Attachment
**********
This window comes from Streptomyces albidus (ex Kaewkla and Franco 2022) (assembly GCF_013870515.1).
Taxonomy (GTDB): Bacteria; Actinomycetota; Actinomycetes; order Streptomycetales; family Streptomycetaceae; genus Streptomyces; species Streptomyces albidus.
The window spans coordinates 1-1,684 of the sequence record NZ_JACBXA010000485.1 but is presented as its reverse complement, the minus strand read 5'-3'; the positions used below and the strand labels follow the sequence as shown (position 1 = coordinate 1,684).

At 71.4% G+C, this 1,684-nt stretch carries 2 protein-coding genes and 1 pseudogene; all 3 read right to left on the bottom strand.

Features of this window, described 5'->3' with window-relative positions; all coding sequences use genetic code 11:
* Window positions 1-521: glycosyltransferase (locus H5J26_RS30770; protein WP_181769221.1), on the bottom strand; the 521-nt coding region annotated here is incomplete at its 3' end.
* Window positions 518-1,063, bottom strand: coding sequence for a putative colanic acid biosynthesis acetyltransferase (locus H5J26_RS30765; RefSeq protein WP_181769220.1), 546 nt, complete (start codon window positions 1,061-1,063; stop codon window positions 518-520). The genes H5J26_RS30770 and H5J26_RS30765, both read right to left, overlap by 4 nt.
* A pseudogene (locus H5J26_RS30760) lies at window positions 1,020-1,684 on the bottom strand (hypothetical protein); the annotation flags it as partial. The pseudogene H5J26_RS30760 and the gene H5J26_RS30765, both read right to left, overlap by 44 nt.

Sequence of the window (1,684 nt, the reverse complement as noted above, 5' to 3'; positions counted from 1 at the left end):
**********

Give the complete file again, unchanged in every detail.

This window comes from Streptomyces albidus (ex Kaewkla and Franco 2022) (assembly GCF_013870515.1).
Taxonomy (GTDB): Bacteria; Actinomycetota; Actinomycetes; order Streptomycetales; family Streptomycetaceae; genus Streptomyces; species Streptomyces albidus.
The window spans coordinates 1-1,684 of the sequence record NZ_JACBXA010000485.1 but is presented as its reverse complement, the minus strand read 5'-3'; the positions used below and the strand labels follow the sequence as shown (position 1 = coordinate 1,684).

At 71.4% G+C, this 1,684-nt stretch carries 2 protein-coding genes and 1 pseudogene; all 3 read right to left on the bottom strand.

Features of this window, described 5'->3' with window-relative positions; all coding sequences use genetic code 11:
* Window positions 1-521: glycosyltransferase (locus H5J26_RS30770; protein WP_181769221.1), on the bottom strand; the 521-nt coding region annotated here is incomplete at its 3' end.
* Window positions 518-1,063, bottom strand: coding sequence for a putative colanic acid biosynthesis acetyltransferase (locus H5J26_RS30765; RefSeq protein WP_181769220.1), 546 nt, complete (start codon window positions 1,061-1,063; stop codon window positions 518-520). The genes H5J26_RS30770 and H5J26_RS30765, both read right to left, overlap by 4 nt.
* A pseudogene (locus H5J26_RS30760) lies at window positions 1,020-1,684 on the bottom strand (hypothetical protein); the annotation flags it as partial. The pseudogene H5J26_RS30760 and the gene H5J26_RS30765, both read right to left, overlap by 44 nt.

Sequence of the window (1,684 nt, the reverse complement as noted above, 5' to 3'; positions counted from 1 at the left end):